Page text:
Her words permitted me to speak up when she was overstepping her boundaries, so we wouldn’t disconnect from each other and risk a family estrangement. Those words helped us to reconcile the differences that we did have. When children move into adulthood, parents can invite their children to reconcile the relationship by giving their honest opinions about specific conflicts and differences. After all, the relationship between you is often far greater than what divides you.
3. Find common ground
When you don’t support certain aspects of your children’s choices or how they run their family, find common ground somewhere else. You and your adult children don’t have to agree on everything, but you can agree on some things.
Margie’s adult daughter moved back into her home while going through a divorce. The young woman knows Margie is disappointed in some of her choices, but Margie has tried to show love to her daughter.
“Our common ground has been going out to dinner,” Margie says. Although Margie would often prefer to eat at home, she realizes that time out of the house together has worked wonders in their relationship. It has given them a neutral place to talk. “I told her that I was so thankful she was my daughter and that God gave her to me,” Margie says.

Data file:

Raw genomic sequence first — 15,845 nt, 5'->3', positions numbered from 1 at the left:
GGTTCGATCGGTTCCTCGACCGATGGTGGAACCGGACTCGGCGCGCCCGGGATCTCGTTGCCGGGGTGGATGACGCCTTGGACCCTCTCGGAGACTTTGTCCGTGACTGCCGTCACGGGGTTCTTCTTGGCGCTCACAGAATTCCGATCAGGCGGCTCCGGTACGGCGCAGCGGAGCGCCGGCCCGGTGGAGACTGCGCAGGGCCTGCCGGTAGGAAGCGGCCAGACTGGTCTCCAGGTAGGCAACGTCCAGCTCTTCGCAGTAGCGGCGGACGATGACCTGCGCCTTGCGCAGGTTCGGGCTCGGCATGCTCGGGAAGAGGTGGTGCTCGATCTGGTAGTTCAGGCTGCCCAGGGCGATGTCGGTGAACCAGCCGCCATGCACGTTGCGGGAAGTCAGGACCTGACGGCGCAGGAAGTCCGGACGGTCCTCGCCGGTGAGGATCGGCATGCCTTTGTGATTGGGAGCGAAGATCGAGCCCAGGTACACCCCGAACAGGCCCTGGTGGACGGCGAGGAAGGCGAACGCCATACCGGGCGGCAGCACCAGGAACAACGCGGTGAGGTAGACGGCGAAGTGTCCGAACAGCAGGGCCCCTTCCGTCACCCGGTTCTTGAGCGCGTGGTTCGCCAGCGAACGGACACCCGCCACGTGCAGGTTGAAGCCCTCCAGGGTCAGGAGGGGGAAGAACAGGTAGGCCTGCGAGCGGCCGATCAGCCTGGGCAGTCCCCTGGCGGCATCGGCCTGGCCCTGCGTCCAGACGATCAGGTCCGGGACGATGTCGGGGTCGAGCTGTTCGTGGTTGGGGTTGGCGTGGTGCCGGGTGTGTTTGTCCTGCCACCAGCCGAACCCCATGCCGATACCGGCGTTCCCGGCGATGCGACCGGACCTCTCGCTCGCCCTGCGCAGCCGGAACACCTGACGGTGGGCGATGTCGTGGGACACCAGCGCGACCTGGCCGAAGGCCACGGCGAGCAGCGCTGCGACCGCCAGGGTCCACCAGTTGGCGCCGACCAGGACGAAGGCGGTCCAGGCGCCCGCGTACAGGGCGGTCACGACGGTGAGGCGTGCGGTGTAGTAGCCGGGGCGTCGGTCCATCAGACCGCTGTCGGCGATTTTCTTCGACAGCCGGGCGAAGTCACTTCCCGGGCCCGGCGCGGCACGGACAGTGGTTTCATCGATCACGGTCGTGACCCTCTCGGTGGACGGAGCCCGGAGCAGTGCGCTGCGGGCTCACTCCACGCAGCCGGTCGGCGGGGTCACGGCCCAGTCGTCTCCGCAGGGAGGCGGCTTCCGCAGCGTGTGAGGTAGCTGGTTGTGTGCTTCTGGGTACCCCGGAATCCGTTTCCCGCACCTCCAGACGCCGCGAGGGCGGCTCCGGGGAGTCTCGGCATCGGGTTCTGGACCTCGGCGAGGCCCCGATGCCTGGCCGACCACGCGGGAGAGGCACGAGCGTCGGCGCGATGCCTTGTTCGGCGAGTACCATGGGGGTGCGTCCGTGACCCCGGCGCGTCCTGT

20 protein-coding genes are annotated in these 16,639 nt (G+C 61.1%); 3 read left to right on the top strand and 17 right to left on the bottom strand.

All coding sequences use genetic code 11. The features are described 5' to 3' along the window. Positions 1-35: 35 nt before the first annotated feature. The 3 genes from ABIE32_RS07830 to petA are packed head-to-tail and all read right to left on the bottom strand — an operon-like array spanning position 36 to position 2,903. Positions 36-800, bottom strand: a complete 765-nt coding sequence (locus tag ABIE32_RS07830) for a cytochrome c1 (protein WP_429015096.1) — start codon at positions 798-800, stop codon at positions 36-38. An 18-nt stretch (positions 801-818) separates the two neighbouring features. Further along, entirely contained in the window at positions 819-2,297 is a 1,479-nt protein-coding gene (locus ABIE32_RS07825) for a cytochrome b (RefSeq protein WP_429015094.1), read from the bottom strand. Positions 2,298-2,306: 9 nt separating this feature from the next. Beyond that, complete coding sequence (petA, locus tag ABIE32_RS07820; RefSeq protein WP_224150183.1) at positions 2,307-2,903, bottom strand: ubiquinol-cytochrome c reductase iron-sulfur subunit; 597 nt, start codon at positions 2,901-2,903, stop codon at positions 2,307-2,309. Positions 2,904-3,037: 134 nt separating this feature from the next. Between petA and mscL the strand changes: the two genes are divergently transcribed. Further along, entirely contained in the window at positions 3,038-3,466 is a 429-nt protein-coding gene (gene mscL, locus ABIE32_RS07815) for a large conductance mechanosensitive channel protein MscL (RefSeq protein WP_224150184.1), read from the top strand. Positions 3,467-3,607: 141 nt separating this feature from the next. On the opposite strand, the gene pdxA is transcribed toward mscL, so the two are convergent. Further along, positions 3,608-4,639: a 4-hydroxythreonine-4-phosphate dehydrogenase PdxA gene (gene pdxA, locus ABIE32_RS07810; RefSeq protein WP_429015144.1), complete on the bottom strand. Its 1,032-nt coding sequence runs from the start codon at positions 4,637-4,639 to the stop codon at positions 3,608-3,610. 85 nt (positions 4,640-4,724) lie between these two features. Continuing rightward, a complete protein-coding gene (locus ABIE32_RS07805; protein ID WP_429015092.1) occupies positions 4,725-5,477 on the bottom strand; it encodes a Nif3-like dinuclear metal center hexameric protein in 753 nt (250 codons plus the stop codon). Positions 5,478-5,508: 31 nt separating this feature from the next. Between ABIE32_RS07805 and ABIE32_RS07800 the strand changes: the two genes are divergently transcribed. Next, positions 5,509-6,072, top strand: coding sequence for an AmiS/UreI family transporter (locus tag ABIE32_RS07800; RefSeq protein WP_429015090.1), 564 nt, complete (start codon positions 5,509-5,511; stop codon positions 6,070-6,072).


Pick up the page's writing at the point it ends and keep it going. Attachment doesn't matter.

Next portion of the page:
They don’t share the same perspective on many issues, but they still enjoy their relationship. Margie believes that as God works on her daughter, God is also working on her. She is learning not just to share her ideas but also to listen to her daughter’s thoughts.
Licensed counsellor, author and speaker Michelle Nietert advises parents to start with small interactions to establish lines of positive communication.
“Some of the best common grounds are mutual, good memories that evoke a lightheartedness and joy that is missing in the relationship,” Nietert says. One of the best ways to begin to find common ground and build trust is to affirm your adult kids’ place in your family. Then move into areas of mutual interest, such as movie nights, a home project, talking while walking the dog, or celebrating someone or something you both enjoy.
4. Choose affirmation
Although it may not seem like it at the moment, adult children are looking to their parents for acceptance and validation, regardless of the children’s choices. When parents lay aside their opinions and meet their adult children where they are, kids know they’re loved and respected as individuals. Parents need to say in their words and show in their actions: “I see you as someone God and I love very much. Whatever was done or said can be restored.” Brenda L. Yoder, an educator, and author says, “No matter how disconnected the relationship is or how dysfunctional a parent is, children long for true affirmation.”
5. Let go of control
Steve and his wife, Beth, experienced almost no communication from their son after a significant disagreement over his life choices. Beth knew she’d reacted negatively to those choices, but she didn’t realize how her responses had hurt him. He lived in a different country and viewed his life back home through a filter of that hurt.